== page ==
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Lenovo confirms that a retro ThinkPad is on the way

Lenovo's first ThinkPad was a groundbreaking crowdpleaser back in 1992. Now, 25 years later, the company will honor it with a nostalgia-inducing throwback model.


The original Lenovo ThinkPad 700C.


It's been 25 years since Lenovo introduced us to its first ThinkPad: the 700C business laptop. By today's standards, it was comically large and underpowered, but back then, it was a very popular piece of hardware that helped usher in the age of the laptop.

Now, after a few years' worth of rumors, Lenovo confirmed Wednesday that it will release a retro ThinkPad in the 700C's honor (though hopefully one that isn't quite so thick).

This image is the only sneak peak Lenovo is offering of the new 25th anniversary special edition ThinkPad.


"At this point, it seems like the cat's out of the bag," writes David Hill, Lenovo chief design officer, in a company blog post. "Yes, Lenovo will be making a special edition ThinkPad as part of the 25th anniversary celebration. It's aimed at enthusiasts and superfans that were kind enough to share their thoughts about what the laptop might be."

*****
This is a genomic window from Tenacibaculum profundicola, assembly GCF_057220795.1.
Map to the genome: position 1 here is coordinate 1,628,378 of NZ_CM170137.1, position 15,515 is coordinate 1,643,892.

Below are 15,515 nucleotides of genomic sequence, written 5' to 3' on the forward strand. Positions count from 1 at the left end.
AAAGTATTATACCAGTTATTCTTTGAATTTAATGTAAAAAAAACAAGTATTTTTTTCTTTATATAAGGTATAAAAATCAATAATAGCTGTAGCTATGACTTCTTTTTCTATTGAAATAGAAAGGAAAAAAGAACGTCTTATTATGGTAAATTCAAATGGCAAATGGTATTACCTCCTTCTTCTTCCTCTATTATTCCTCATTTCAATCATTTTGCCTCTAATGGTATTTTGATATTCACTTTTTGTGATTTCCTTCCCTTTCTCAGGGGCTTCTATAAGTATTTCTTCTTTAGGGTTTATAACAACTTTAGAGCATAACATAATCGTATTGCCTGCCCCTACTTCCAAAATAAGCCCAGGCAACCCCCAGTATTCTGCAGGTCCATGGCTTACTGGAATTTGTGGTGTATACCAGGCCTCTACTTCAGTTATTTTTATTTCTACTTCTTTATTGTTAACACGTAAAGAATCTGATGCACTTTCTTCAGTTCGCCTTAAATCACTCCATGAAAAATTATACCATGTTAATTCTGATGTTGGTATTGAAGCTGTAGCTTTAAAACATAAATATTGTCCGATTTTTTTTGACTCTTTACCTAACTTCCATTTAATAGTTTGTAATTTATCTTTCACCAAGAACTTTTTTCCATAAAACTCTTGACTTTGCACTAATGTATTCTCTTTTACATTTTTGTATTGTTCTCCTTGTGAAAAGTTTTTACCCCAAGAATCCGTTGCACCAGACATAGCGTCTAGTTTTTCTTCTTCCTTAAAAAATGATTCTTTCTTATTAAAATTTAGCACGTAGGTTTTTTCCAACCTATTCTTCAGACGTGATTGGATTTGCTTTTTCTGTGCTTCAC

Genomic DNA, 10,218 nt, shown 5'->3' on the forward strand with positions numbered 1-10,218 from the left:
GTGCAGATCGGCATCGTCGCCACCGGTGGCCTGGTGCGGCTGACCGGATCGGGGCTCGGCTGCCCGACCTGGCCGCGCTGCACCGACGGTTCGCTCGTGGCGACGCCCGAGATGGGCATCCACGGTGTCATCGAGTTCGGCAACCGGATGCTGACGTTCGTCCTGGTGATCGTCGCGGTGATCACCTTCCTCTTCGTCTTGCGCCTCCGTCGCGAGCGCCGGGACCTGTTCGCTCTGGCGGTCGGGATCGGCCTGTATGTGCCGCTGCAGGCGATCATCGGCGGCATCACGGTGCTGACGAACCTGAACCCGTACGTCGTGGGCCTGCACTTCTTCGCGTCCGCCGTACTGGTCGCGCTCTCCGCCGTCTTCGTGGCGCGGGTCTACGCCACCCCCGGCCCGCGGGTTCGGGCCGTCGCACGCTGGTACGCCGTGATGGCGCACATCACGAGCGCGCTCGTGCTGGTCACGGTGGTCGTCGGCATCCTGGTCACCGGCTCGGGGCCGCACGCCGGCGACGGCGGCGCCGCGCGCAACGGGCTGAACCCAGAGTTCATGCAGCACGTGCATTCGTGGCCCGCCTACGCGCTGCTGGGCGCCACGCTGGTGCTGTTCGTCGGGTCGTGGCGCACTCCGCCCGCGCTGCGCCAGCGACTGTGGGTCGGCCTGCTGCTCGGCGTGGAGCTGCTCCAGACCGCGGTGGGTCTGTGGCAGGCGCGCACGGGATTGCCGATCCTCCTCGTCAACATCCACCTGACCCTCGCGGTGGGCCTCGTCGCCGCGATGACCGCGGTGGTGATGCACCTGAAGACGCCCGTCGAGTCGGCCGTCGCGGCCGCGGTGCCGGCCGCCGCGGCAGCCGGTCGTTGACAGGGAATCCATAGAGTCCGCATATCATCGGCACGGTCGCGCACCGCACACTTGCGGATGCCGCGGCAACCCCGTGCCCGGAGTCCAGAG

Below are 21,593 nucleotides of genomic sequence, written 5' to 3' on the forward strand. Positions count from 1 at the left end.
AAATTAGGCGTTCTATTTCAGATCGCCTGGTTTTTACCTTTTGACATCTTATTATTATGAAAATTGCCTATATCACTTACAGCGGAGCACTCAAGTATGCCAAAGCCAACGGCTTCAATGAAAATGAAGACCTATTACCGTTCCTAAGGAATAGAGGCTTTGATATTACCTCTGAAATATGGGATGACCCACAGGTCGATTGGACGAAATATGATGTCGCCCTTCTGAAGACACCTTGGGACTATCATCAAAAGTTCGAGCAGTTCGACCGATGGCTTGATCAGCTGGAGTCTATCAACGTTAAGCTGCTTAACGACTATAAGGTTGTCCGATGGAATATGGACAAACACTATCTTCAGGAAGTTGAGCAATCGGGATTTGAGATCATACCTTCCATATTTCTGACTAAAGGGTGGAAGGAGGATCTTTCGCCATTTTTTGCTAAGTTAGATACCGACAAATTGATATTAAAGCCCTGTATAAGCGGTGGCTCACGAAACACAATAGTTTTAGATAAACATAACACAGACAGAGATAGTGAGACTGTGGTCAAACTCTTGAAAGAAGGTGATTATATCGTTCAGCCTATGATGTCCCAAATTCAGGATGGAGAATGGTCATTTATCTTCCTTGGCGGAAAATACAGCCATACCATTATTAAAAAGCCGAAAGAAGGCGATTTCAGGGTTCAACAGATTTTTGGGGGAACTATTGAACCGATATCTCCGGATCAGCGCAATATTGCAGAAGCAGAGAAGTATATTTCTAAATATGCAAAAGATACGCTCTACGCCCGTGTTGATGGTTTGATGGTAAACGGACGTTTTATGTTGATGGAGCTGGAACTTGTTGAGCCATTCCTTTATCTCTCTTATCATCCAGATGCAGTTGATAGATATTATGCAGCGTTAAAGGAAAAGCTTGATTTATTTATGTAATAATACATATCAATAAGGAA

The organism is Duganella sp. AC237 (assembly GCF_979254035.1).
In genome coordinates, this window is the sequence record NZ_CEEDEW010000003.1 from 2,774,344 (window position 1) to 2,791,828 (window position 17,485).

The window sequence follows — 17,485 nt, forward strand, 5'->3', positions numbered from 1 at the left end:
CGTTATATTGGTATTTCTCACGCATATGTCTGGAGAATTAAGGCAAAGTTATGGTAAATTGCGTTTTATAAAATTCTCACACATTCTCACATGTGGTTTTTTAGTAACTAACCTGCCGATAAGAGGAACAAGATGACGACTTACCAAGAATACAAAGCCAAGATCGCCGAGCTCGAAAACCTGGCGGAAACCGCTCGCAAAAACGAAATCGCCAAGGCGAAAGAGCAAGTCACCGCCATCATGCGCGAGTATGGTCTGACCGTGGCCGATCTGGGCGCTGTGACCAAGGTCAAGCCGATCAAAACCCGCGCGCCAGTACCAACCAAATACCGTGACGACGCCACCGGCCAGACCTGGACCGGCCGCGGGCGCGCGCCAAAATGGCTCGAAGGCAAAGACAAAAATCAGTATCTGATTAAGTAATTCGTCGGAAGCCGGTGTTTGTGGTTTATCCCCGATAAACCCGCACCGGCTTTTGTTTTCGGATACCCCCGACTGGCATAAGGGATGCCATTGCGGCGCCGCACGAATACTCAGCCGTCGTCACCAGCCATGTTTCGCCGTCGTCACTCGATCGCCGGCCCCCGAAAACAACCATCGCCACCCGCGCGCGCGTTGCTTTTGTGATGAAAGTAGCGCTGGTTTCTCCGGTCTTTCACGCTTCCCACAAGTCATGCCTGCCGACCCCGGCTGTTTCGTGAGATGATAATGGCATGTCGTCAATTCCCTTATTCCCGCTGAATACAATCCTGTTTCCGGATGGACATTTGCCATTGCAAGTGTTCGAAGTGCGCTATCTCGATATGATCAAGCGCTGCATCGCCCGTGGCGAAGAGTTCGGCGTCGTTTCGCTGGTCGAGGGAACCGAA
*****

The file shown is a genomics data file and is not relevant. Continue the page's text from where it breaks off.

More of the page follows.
In fairness, I was six years old back in 1992, and while I vaguely remember my dad using one (or at least drooling over one at a PC expo), I can't say that I'm the likely target superfan Hill is describing. But ZDNet's Steven J. Vaugh-Nichols summed up the nostalgia well, writing:

That first ThinkPad was powered by a 25MHz 486 SLC and it came with your choice of four or 8MBs of memory. This "performance" laptop came with a 640x480 resolution 10.4-inch VGA display and had a 120MB hard-drive. It weighed just over seven and a half pounds and cost $4,350 (in 1992 dollars). That would be about $7,400 in today's money.

And we loved it.

No word on the new special edition ThinkPad's specs, but Hill writes, "It has a wonderful black rubberized coating, three TrackPoint caps, and a keyboard to die for." Availability is also yet to be announced, though it should almost certainly arrive by the end of this year. 

No final price is set yet, either, but Hill assures readers "it will not cost $5,000!"